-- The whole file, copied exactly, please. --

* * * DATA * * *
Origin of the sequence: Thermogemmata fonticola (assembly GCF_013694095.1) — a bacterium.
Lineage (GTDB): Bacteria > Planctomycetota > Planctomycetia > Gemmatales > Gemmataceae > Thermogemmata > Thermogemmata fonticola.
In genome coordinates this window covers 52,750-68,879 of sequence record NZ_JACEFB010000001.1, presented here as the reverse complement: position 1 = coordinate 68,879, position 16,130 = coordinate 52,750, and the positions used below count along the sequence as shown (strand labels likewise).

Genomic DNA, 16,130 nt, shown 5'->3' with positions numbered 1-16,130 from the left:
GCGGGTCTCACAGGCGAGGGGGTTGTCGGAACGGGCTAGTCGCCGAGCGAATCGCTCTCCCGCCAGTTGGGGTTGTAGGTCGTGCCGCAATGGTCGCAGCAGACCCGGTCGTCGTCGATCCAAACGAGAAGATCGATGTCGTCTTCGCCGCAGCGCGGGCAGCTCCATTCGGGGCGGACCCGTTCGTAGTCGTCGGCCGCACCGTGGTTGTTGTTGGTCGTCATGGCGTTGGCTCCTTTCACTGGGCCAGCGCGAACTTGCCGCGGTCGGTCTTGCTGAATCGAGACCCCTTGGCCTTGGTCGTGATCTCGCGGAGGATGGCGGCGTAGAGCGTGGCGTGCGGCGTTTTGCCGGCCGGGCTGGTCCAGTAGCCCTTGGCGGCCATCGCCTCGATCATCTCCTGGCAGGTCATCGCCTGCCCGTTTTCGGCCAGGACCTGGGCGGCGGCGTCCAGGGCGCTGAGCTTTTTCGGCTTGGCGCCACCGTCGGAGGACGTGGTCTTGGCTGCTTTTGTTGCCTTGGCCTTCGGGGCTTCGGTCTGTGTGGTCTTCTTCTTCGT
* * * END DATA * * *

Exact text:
Origin of the sequence: Thermogemmata fonticola (assembly GCF_013694095.1) — a bacterium.
Lineage (GTDB): Bacteria > Planctomycetota > Planctomycetia > Gemmatales > Gemmataceae > Thermogemmata > Thermogemmata fonticola.
In genome coordinates this window covers 52,750-68,879 of sequence record NZ_JACEFB010000001.1, presented here as the reverse complement: position 1 = coordinate 68,879, position 16,130 = coordinate 52,750, and the positions used below count along the sequence as shown (strand labels likewise).

Genomic DNA, 16,130 nt, shown 5'->3' with positions numbered 1-16,130 from the left:
GCGGGTCTCACAGGCGAGGGGGTTGTCGGAACGGGCTAGTCGCCGAGCGAATCGCTCTCCCGCCAGTTGGGGTTGTAGGTCGTGCCGCAATGGTCGCAGCAGACCCGGTCGTCGTCGATCCAAACGAGAAGATCGATGTCGTCTTCGCCGCAGCGCGGGCAGCTCCATTCGGGGCGGACCCGTTCGTAGTCGTCGGCCGCACCGTGGTTGTTGTTGGTCGTCATGGCGTTGGCTCCTTTCACTGGGCCAGCGCGAACTTGCCGCGGTCGGTCTTGCTGAATCGAGACCCCTTGGCCTTGGTCGTGATCTCGCGGAGGATGGCGGCGTAGAGCGTGGCGTGCGGCGTTTTGCCGGCCGGGCTGGTCCAGTAGCCCTTGGCGGCCATCGCCTCGATCATCTCCTGGCAGGTCATCGCCTGCCCGTTTTCGGCCAGGACCTGGGCGGCGGCGTCCAGGGCGCTGAGCTTTTTCGGCTTGGCGCCACCGTCGGAGGACGTGGTCTTGGCTGCTTTTGTTGCCTTGGCCTTCGGGGCTTCGGTCTGTGTGGTCTTCTTCTTCGT